Did all that wandering cause you to finally buy it? It was the British who first introduced the notion that when you buy it, you die. First used by their military early in the 19th century, buying it soon became a witty way of saying that you had paid for an action with your life.
When you buy it today, the last words likely to pass through your mind are, "Just slap it on the plastic!" The Greek plassein from which we get our plastic literally "molds" and "shapes" much of our shopping activity. But like the substance itself is flexible and easy to work with in its early stages. Once it has set and hardened, however, what you see is what you get.
Credit cards maxed out? There are alternatives. In simpler times, merchants kept perishable items in barrels to retain their freshness. After selecting the item you wanted from the barrel, you conveniently left your money atop the container — cash on the barrelhead, making it synonymous with "cash on the spot."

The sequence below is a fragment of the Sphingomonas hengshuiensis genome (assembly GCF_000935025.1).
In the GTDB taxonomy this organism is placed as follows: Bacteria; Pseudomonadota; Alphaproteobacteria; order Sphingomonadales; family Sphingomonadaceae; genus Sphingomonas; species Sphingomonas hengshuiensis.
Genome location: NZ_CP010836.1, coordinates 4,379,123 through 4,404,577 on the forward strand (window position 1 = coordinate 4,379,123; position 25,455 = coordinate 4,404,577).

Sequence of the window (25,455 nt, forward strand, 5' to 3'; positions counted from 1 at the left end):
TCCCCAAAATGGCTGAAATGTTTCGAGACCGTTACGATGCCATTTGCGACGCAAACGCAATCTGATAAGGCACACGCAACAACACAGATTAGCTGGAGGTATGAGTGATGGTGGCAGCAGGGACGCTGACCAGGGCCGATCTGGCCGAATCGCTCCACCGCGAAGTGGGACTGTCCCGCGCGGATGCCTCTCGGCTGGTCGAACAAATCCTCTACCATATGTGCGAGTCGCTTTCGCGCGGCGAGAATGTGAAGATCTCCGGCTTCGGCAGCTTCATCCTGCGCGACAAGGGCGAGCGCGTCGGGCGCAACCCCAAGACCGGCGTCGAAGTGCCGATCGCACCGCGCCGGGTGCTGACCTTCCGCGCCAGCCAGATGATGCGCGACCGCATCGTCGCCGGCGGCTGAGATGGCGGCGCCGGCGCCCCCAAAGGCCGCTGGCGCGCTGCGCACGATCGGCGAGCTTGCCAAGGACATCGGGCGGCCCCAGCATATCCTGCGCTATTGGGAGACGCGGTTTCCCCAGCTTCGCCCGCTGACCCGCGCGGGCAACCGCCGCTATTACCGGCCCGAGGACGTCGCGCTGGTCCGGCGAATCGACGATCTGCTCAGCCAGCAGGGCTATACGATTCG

For those not so disposed, storekeepers and bartenders took IOUs, recording debts on their shirt cuffs which were then made of celluloid, allowing creditors to write on them in pencil and later wipe them clean. They were also portable and, like the collars, not sewn to the shirt.
Putting it on the cuff made for convenient bookkeeping — though the added interest later caused many to lose their shirt.
Nothing new here — usury and extortion have long been a part of Western history. During the 9th century, the Danes imposed a special tax on the Irish whose lands they occupied — those who refused to pay were punished by having their nose slit. Nothing to be sneezed at, we've been paying through the nose ever since.